Feeding Cheetahs & Leopards

After getting to know the African wild dogs and Lucky the three-legged cheetah that morning, it was time to get to know some of the reserve's other rescues. This included over 12 cheetahs, another wild dog and a leopard. They were all due their daily feeding and I was going to be taking part in this activity.

We loaded up the pick-up truck with lots of meat, jumped on the back and headed towards the enclosures. The cheetahs all had their separate habitats, some sharing with a litter-mate. The cheetahs were all eagerly waiting for us as we drove round. They paced impatiently, hissing and spitting. Each cheetah's space was huge so we had to drive to each one.

Each time we arrived at a different animal, a different volunteer got the honours of throwing the meat over the top of the fence and into the enclosure. The first volunteer actually mis-judged the throw and the meat missed the enclosure. The poor cheetah dashed forward, not realising the meat had actually missed, and unfortunately crashed into the electric fence. Giving out a pained hiss, the big cat retreated to the bushes before emerging cautiously after a few moments.

The cheetah seemed to quickly forget about the painful experience and ran forward again once the meat was thrown a second time. Fortunately, the throw was well-aimed and landed with a thud within the enclosure. The cheetah frantically grabbed the meat in its strong jaws before dashing off to eat their lunch in peace.

If looks could kill

Me, carrying the meat to throw to a hungry cheetah

After all the cheetahs and the wild dog had been fed, we moved onto the leopard called Duma. Unlike the eager cheetahs, Duma was no where in sight when we arrived. The guides called her name a few times. Still, she did not show. We threw the meat over into her habitat, but still there was no sign of Duma.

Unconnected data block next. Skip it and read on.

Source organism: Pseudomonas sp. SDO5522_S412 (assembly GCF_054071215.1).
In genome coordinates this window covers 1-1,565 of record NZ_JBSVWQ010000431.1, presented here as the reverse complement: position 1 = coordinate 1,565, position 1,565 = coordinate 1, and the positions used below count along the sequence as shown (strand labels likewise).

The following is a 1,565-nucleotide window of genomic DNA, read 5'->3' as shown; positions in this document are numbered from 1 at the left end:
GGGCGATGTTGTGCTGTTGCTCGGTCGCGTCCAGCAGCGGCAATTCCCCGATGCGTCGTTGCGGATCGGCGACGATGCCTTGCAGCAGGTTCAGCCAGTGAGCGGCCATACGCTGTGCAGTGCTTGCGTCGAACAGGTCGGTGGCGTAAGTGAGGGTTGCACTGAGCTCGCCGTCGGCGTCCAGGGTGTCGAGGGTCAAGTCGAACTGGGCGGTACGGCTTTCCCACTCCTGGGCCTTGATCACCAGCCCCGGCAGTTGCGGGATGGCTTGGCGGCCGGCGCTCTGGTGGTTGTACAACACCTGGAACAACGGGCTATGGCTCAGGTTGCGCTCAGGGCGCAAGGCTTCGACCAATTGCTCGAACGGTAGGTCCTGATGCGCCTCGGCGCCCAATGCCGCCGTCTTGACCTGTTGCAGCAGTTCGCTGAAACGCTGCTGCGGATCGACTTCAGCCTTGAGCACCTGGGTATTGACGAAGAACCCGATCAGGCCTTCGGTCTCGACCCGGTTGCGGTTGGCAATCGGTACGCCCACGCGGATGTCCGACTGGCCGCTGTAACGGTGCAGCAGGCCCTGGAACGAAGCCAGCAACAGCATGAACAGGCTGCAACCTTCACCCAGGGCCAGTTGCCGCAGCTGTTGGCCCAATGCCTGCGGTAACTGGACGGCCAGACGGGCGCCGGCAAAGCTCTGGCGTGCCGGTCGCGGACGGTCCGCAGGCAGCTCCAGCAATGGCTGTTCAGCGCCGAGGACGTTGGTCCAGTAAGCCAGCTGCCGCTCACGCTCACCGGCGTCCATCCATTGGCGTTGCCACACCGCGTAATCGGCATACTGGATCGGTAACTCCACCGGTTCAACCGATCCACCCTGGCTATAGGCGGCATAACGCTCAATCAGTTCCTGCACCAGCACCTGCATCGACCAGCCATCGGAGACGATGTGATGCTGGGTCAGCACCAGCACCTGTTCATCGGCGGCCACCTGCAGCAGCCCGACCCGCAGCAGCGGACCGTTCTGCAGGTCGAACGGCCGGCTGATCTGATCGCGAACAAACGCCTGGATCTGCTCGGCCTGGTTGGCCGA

We were told a story about Duma, about how a potential investor was looking around the reserve. He stood a little too close to Duma's enclosure and through the fencing she was able to claw his arm. He needed multiple stitches to fix the terrible wound. Interestingly, he is now the reserve's biggest investor.

Eventually, Duma appeared. She was in no rush as she casually strolled out of the thickets towards the meat. She bent down and before she picked up her catch, she gave us all a defiant stare and snarled. Then, she picked up the hunk of meat and began to casually drag it away. It was a great sighting, reminiscent of all those nature documentaries I had seen where leopards haul their kills, sometimes up to 3 times their own weight.

I had seen wild dogs, cheetahs and leopards in one day. It was one of the best experiences I have had.

Duma the leopard

A giraffe we saw on our way back to base

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